Bottom Line

If you plan to sell this year, the reasons above prove that selling now makes more sense than waiting to later in the year. Sit with a real estate professional in your area today to fully understand your best option.

WSJ REPORTS MORTGAGE RATES EDGE HIGHER


Mortgage rates mostly edged higher in the latest week, with the average on 30-year fixed-rate mortgages rising slightly to 4.87%, according to Freddie Mac’s weekly survey.

Mortgage rates generally track U.S. bond yields, which move inversely to Treasury prices. Rates have climbed this year after slumping most of last year when prices rallies on economic uncertainty.

Freddie Chief Economist Frank Nothaft noted that rates were little changed after what he called “an encouraging employment report” from the Bureau of Labor Statistics.

The 30-year fixed-rate mortgage averaged 4.87% in the week ended Thursday, up from 4.86% the prior week but down from 5.21% a year earlier. Rates on 15-year fixed-rate mortgages were 4.1%, up from 4.09% the previous week but down from 4.52% a year earlier.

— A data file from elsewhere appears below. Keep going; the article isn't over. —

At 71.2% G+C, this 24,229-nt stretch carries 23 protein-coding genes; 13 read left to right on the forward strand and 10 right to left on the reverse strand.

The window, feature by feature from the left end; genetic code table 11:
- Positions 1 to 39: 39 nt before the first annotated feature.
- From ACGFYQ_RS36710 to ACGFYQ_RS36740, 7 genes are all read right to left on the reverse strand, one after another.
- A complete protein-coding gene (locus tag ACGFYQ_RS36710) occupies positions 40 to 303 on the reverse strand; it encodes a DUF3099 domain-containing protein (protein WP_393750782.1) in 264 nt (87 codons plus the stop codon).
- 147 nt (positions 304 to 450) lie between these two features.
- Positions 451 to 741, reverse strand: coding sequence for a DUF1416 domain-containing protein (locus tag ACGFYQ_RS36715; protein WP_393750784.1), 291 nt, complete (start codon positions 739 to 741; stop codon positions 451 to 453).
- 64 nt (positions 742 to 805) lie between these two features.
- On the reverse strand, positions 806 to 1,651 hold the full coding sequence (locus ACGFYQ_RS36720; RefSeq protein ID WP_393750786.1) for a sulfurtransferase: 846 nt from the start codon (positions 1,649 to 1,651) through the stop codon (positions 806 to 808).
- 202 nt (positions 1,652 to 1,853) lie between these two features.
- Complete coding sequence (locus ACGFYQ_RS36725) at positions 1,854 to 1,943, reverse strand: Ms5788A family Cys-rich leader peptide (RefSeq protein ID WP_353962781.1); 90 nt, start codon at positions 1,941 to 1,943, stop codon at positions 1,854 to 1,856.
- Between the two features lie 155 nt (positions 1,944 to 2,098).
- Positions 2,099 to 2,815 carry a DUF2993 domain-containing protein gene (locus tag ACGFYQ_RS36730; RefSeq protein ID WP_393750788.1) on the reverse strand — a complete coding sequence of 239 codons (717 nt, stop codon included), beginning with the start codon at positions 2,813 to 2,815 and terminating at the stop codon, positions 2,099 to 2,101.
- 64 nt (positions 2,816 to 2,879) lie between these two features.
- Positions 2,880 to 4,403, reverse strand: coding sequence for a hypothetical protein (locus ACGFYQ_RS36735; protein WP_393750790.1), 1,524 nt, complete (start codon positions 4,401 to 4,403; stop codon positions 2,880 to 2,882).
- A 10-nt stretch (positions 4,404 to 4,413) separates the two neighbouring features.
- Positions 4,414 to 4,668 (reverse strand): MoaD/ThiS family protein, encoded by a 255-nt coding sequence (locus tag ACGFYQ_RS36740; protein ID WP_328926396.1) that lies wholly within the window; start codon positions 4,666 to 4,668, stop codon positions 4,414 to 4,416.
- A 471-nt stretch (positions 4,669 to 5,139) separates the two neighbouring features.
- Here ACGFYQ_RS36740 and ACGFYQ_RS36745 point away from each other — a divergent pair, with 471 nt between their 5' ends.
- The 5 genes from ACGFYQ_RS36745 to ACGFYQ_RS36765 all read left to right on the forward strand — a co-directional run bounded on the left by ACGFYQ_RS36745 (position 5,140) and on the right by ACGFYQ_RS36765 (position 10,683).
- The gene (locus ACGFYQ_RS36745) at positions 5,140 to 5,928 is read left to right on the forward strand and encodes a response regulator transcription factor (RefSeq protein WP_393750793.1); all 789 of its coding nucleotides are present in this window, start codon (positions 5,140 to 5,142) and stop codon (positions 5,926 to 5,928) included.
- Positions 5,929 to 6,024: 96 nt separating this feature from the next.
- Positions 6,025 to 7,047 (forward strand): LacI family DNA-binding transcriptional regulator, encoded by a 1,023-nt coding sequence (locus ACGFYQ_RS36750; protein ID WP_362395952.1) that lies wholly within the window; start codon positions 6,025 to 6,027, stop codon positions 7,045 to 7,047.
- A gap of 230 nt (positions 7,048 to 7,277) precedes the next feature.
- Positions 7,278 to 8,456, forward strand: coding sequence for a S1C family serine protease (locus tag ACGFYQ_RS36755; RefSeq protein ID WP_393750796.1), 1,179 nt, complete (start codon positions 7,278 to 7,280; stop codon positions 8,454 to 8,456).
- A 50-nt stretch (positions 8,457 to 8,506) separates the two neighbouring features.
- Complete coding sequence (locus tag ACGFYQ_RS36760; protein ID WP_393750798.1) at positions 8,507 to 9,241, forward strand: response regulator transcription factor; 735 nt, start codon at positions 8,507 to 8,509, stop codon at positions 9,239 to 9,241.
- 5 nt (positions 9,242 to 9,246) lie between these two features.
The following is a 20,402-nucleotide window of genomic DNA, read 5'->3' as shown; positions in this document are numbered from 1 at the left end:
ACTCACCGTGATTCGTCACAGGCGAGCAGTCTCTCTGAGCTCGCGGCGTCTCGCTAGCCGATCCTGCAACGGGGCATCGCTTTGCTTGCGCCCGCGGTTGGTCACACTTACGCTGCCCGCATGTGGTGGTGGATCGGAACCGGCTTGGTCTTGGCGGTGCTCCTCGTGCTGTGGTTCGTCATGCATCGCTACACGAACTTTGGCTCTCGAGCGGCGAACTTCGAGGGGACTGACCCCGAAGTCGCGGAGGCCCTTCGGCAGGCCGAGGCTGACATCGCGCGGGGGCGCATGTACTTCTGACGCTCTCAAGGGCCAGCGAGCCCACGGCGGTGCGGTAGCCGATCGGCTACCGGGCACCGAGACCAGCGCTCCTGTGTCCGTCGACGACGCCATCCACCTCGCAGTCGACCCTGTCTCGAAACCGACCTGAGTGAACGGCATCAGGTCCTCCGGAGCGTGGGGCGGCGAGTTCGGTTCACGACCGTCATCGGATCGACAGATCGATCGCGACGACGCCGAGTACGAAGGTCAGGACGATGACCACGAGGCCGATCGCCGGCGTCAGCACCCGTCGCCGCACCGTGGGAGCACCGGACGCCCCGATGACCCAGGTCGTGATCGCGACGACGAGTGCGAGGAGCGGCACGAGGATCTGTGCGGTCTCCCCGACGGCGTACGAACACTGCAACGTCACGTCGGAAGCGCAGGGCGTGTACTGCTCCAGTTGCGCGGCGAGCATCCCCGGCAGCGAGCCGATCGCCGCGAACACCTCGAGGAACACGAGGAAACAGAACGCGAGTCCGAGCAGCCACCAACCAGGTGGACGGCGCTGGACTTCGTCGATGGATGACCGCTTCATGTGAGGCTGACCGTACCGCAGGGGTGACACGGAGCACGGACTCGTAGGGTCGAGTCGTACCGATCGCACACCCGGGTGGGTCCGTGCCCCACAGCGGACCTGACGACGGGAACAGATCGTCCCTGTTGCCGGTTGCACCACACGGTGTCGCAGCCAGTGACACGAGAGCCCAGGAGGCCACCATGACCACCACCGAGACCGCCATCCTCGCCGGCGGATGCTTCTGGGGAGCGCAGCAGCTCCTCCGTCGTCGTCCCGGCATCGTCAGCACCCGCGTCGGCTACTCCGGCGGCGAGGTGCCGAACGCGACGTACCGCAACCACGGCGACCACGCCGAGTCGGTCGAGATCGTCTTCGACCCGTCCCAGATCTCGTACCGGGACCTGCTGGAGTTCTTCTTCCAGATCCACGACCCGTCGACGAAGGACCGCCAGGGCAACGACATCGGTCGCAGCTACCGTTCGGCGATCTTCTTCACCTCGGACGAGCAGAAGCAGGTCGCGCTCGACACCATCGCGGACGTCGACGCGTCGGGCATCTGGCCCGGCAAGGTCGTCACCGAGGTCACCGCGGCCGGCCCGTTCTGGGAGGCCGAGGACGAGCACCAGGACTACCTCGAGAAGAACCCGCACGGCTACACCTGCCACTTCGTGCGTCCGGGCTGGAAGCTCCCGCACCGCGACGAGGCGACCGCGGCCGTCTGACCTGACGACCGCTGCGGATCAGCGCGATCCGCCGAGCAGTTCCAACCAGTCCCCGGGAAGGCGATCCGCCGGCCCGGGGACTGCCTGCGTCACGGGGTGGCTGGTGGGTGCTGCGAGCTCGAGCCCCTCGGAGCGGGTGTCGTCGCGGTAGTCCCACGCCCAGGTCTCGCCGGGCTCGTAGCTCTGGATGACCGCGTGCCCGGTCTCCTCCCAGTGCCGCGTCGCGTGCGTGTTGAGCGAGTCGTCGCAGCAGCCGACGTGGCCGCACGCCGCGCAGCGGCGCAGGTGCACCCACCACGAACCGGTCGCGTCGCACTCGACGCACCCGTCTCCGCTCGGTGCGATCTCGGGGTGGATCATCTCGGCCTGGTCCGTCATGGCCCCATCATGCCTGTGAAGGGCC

Five-year Treasury-indexed hybrid adjustable-rate mortgages averaged 3.72%, up from the prior week’s 3.7% but down from 4.25% a year earlier. One-year Treasury-indexed ARMs were 3.22%, down from 3.26% and 4.14%, respectively.

To obtain the rates, the five-year ARMs required payment of an average 0.6 point and the others required an average 0.7 point. A point is 1% of the mortgage amount, charged as prepaid interest.